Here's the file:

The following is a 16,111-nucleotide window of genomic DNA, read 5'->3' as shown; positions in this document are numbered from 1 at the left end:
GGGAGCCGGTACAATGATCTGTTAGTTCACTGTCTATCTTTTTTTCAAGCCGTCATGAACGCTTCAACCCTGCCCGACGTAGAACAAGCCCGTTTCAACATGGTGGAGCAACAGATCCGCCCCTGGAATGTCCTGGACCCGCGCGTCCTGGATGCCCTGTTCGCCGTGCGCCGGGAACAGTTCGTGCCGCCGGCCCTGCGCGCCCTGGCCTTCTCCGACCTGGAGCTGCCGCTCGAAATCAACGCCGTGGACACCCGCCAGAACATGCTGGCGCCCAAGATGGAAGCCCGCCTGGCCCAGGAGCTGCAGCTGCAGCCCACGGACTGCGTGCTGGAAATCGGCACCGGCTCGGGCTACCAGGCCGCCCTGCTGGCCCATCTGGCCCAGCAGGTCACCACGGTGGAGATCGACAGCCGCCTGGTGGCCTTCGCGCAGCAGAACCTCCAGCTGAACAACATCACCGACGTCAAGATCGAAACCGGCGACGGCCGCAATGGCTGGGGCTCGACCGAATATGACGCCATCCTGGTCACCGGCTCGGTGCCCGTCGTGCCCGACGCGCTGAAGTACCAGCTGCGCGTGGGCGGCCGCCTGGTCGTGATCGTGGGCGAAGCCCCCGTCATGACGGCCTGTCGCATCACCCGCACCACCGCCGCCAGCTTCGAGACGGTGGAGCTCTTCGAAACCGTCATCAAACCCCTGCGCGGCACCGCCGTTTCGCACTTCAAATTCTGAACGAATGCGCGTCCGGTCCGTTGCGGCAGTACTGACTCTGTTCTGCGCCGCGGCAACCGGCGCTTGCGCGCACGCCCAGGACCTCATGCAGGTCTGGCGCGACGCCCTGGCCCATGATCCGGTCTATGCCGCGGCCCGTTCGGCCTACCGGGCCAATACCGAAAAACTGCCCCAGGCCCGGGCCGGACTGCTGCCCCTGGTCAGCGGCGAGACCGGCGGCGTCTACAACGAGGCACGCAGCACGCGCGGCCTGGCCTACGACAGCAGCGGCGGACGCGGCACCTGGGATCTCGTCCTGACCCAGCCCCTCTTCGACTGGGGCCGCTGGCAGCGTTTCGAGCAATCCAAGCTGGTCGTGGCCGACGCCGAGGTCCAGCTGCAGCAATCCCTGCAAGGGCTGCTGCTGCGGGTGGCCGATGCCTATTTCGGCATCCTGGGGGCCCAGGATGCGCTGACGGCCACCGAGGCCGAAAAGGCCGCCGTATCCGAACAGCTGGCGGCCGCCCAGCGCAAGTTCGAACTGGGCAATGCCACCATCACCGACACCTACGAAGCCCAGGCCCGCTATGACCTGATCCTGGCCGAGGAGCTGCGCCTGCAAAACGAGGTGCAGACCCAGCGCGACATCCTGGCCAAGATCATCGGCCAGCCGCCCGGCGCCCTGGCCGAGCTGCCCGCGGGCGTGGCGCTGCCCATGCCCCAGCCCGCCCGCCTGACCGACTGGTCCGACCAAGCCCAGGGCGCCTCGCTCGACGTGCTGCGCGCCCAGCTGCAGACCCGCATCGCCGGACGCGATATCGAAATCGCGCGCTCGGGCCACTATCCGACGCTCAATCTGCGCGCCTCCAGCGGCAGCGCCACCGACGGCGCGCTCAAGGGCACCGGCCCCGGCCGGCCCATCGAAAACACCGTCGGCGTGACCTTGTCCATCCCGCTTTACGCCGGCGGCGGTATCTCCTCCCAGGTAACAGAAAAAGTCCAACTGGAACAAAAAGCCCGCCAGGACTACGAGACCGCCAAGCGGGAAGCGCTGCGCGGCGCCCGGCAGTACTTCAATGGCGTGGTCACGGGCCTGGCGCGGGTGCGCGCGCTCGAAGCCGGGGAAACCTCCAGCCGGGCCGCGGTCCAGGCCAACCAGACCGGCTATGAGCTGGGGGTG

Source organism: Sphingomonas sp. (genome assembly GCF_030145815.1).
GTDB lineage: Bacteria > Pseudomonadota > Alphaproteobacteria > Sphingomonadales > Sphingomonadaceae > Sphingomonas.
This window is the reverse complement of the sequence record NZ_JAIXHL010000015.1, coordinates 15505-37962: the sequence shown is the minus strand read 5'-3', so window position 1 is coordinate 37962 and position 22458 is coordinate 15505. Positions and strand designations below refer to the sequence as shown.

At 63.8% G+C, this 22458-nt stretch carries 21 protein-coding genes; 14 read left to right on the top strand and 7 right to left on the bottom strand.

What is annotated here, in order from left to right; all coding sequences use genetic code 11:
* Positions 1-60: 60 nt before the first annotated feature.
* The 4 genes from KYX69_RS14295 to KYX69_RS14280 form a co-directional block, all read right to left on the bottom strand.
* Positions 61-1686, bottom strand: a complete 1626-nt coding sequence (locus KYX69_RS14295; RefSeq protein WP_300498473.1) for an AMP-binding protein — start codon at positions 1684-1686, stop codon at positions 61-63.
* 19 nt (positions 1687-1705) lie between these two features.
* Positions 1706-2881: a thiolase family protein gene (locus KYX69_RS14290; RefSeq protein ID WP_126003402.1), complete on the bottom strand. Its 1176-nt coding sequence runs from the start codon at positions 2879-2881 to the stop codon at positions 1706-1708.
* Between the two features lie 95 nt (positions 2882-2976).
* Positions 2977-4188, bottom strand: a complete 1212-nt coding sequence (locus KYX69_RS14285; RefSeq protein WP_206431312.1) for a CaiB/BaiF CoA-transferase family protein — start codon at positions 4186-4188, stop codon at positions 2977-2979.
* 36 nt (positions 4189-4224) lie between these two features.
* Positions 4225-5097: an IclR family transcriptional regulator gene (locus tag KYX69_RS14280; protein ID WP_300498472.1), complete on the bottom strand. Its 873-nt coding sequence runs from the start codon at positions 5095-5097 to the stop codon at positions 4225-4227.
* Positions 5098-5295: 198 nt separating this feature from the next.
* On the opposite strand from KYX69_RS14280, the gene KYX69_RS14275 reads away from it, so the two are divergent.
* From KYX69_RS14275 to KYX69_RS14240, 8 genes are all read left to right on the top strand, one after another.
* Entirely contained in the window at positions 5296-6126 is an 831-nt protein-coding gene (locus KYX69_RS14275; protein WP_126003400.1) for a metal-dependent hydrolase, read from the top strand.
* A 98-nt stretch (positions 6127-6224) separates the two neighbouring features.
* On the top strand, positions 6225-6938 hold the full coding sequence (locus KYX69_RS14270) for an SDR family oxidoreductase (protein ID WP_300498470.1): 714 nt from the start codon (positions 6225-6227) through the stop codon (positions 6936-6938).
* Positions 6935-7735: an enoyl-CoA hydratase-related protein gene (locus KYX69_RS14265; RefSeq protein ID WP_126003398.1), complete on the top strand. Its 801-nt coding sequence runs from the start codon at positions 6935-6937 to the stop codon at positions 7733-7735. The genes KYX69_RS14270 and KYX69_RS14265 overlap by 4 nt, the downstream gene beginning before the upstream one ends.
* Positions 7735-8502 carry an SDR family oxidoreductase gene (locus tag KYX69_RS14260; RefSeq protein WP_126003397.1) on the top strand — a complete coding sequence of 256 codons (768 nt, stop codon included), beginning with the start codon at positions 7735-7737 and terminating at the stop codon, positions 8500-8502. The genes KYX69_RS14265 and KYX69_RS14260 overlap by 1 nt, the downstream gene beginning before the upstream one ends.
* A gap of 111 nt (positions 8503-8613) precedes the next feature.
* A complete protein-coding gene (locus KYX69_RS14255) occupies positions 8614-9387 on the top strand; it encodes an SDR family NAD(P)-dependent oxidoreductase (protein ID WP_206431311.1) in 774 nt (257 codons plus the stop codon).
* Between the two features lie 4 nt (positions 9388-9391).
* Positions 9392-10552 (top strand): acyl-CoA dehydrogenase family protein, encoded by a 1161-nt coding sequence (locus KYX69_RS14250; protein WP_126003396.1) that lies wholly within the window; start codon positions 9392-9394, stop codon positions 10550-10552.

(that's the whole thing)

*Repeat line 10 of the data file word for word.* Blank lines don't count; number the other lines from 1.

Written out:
* Positions 61-1686, bottom strand: a complete 1626-nt coding sequence (locus KYX69_RS14295; RefSeq protein WP_300498473.1) for an AMP-binding protein — start codon at positions 1684-1686, stop codon at positions 61-63.